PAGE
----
I always use the PHP mysql native driver aka mysqlnd when I develop something serious in PHP. Because of many reasons, both of performance and software design nature.
I’ve learned the hard way that the trio mysqlnd – CentOS 6 – PHP 5.3 is never a happy story, unless you have a system administrator sitting around to compile PHP 5.3 with the mysqlnd option in configure command every time you setup another web server. I don’t want to go further to other implications, to be honest I hate being logged in as root and I try to make my visits as short as possible. Sometimes I wonder how sysadmins can like their job.
So, I took a leap of faith, I upgraded all my servers to CentOS 6.4 and I installed PHP 5.5 which ships with mysqlnd and did all the management with yum. Sweet.
It is a bit trickier than it seems though. The default PHP that ships with CentOS 6.4 is PHP 5.3.
So, to make a long story short, from this point I will assume that you are logged in as root or you have root privileges (you are in the sudoers file, call it whatever you want).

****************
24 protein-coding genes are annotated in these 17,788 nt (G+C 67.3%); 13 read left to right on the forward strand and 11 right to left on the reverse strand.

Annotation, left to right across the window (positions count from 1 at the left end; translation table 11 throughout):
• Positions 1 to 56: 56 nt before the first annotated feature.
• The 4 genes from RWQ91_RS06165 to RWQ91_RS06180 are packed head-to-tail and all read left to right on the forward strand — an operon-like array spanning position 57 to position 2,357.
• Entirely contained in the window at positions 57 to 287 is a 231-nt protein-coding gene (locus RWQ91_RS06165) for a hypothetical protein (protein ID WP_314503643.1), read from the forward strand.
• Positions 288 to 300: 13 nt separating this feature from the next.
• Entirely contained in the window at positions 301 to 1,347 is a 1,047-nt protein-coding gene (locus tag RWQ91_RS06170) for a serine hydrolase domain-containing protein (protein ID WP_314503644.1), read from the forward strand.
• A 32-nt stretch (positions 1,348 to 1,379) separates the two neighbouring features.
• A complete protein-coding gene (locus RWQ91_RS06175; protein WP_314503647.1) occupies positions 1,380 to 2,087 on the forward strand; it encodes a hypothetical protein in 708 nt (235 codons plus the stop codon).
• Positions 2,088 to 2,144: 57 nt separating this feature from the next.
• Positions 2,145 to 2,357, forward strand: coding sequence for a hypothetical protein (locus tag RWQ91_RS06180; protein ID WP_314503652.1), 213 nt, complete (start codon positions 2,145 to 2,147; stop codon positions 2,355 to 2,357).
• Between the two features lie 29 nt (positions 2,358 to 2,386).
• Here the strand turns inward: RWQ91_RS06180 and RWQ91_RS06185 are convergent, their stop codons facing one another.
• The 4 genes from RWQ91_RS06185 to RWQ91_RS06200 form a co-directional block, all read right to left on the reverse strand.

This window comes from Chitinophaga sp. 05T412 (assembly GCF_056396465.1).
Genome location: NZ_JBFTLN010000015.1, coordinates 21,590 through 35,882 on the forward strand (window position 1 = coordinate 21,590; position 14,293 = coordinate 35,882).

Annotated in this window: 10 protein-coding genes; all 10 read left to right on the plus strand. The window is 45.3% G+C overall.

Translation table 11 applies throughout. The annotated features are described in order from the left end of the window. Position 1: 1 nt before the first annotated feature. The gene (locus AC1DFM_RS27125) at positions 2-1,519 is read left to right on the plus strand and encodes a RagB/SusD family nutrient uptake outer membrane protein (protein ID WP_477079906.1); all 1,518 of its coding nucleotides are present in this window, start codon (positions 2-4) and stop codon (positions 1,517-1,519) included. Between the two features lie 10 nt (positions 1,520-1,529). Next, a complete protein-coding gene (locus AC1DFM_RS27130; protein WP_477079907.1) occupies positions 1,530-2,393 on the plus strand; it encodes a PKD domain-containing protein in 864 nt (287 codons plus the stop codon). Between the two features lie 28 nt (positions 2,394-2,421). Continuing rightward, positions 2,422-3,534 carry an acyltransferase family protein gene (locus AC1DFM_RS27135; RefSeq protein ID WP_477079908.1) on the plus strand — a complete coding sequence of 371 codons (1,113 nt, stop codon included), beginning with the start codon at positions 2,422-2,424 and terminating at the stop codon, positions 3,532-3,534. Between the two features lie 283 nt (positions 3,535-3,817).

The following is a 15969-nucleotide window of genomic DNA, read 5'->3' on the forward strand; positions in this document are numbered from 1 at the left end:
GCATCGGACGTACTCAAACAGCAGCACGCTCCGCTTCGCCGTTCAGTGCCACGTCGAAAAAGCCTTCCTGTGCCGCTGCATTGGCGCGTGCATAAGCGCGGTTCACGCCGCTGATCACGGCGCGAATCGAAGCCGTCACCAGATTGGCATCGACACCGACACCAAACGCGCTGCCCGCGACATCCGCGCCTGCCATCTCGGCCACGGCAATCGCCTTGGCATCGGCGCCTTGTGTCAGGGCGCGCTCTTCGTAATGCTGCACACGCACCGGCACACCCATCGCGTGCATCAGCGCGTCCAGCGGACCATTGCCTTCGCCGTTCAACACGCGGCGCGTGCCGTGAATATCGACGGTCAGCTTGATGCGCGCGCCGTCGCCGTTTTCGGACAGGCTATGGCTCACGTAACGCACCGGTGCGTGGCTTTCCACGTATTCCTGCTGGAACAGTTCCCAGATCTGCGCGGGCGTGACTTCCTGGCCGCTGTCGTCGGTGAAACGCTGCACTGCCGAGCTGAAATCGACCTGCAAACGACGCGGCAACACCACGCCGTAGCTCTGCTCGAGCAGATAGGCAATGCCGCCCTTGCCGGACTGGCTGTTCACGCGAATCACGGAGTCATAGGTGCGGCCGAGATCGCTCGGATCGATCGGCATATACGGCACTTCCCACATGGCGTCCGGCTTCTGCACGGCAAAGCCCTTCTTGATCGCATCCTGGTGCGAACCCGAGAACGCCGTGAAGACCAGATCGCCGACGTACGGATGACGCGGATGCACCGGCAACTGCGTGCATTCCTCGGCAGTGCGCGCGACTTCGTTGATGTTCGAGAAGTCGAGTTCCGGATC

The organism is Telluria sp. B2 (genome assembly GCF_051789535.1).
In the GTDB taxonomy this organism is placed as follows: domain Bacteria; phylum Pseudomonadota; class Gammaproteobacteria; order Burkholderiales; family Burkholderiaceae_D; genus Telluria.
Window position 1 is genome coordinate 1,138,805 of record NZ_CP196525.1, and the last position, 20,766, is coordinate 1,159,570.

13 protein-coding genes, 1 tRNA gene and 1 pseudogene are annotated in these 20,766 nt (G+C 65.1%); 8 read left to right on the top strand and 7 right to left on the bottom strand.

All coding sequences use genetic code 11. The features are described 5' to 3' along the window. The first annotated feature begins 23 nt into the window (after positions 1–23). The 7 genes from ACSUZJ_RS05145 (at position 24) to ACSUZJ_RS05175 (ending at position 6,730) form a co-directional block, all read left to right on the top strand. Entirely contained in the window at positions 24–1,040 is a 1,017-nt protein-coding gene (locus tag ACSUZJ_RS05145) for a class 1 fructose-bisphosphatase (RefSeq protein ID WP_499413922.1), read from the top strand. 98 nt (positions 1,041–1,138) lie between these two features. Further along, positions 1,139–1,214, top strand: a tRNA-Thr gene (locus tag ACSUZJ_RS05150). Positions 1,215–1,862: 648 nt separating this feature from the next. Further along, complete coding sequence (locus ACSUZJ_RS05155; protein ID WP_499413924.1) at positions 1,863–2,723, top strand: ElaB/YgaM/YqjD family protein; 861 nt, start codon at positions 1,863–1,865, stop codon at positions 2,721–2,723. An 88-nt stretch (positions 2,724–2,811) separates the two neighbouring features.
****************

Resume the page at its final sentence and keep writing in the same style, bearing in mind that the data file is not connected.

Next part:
By running the following commands:
rpm -Uvh http://download.fedoraproject.org/pub/epel/6/i386/epel-release-6-8.noarch.rpm rpm -Uvh http://rpms.famillecollet.com/enterprise/remi-release-6.rpm
you solve all dependency issues with epel and remi on CentOS 6.
Then, by running the following command, you install PHP 5.5.
yum --enablerepo=remi,remi-test install httpd php php-common
For extra goodies, you can run the following command:
yum --enablerepo=remi,remi-test install php-pecl-apc php-cli php-pear php-pdo php-mysqlnd php-pgsql php-pecl-mongo php-sqlite php-pecl-memcache php-pecl-memcached php-gd php-mbstring php-mcrypt php-xml
It seems that something changed with the remi repo since I installed PHP 5.5 last time. The command that installs PHP 5.5 currently is the following:
yum --enablerepo=remi,remi-php55 install php-pecl-apc php-cli php-pear php-pdo php-mysqlnd php-pgsql php-pecl-mongo php-sqlite php-pecl-memcache php-pecl-memcached php-gd php-mbstring php-mcrypt php-xml
Now, restart your httpd service and set it to boot automatically:
service httpd restart chkconfig --levels 235 httpd on
to see whether the correct version of PHP was installed.
Also, go ahead and create a phpinfo(); file in the root of your webserver to see whether mysqlnd is now activated along with other features.
Don’t forget to add a rule to your firewall if this is missing.
iptables -I INPUT -p tcp --dport 80 -j ACCEPT
Hope this helps. It helped me having it written down.